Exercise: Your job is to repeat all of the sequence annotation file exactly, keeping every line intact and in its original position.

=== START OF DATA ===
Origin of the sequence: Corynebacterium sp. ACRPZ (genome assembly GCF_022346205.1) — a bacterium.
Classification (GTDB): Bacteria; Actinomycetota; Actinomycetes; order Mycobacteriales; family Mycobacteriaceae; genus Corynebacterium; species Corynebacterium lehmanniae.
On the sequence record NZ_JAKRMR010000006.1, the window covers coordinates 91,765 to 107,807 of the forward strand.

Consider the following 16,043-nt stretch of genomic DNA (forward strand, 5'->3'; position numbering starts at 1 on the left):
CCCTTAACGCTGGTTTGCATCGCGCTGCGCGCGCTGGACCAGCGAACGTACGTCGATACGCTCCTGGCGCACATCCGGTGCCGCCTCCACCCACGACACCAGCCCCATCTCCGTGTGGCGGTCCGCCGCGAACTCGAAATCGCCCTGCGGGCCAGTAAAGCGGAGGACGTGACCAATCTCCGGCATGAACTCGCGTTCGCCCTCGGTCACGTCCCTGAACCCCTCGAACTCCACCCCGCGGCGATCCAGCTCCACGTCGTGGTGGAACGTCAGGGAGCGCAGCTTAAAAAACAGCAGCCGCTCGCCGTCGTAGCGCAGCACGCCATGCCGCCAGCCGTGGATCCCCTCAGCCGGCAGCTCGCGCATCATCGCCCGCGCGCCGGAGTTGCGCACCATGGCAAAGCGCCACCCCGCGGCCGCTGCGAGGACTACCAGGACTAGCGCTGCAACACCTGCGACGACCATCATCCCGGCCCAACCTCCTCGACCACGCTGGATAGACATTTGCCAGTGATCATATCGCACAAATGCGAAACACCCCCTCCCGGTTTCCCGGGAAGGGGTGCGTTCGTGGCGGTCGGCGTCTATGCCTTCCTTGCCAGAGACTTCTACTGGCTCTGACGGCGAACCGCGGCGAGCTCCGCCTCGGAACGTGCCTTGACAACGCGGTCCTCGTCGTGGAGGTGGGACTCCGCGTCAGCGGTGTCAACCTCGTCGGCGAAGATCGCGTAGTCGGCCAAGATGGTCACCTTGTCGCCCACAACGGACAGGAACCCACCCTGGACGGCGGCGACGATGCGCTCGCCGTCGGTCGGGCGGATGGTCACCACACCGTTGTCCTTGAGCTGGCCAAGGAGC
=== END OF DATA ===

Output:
Origin of the sequence: Corynebacterium sp. ACRPZ (genome assembly GCF_022346205.1) — a bacterium.
Classification (GTDB): Bacteria; Actinomycetota; Actinomycetes; order Mycobacteriales; family Mycobacteriaceae; genus Corynebacterium; species Corynebacterium lehmanniae.
On the sequence record NZ_JAKRMR010000006.1, the window covers coordinates 91,765 to 107,807 of the forward strand.

Consider the following 16,043-nt stretch of genomic DNA (forward strand, 5'->3'; position numbering starts at 1 on the left):
CCCTTAACGCTGGTTTGCATCGCGCTGCGCGCGCTGGACCAGCGAACGTACGTCGATACGCTCCTGGCGCACATCCGGTGCCGCCTCCACCCACGACACCAGCCCCATCTCCGTGTGGCGGTCCGCCGCGAACTCGAAATCGCCCTGCGGGCCAGTAAAGCGGAGGACGTGACCAATCTCCGGCATGAACTCGCGTTCGCCCTCGGTCACGTCCCTGAACCCCTCGAACTCCACCCCGCGGCGATCCAGCTCCACGTCGTGGTGGAACGTCAGGGAGCGCAGCTTAAAAAACAGCAGCCGCTCGCCGTCGTAGCGCAGCACGCCATGCCGCCAGCCGTGGATCCCCTCAGCCGGCAGCTCGCGCATCATCGCCCGCGCGCCGGAGTTGCGCACCATGGCAAAGCGCCACCCCGCGGCCGCTGCGAGGACTACCAGGACTAGCGCTGCAACACCTGCGACGACCATCATCCCGGCCCAACCTCCTCGACCACGCTGGATAGACATTTGCCAGTGATCATATCGCACAAATGCGAAACACCCCCTCCCGGTTTCCCGGGAAGGGGTGCGTTCGTGGCGGTCGGCGTCTATGCCTTCCTTGCCAGAGACTTCTACTGGCTCTGACGGCGAACCGCGGCGAGCTCCGCCTCGGAACGTGCCTTGACAACGCGGTCCTCGTCGTGGAGGTGGGACTCCGCGTCAGCGGTGTCAACCTCGTCGGCGAAGATCGCGTAGTCGGCCAAGATGGTCACCTTGTCGCCCACAACGGACAGGAACCCACCCTGGACGGCGGCGACGATGCGCTCGCCGTCGGTCGGGCGGATGGTCACCACACCGTTGTCCTTGAGCTGGCCAAGGAGC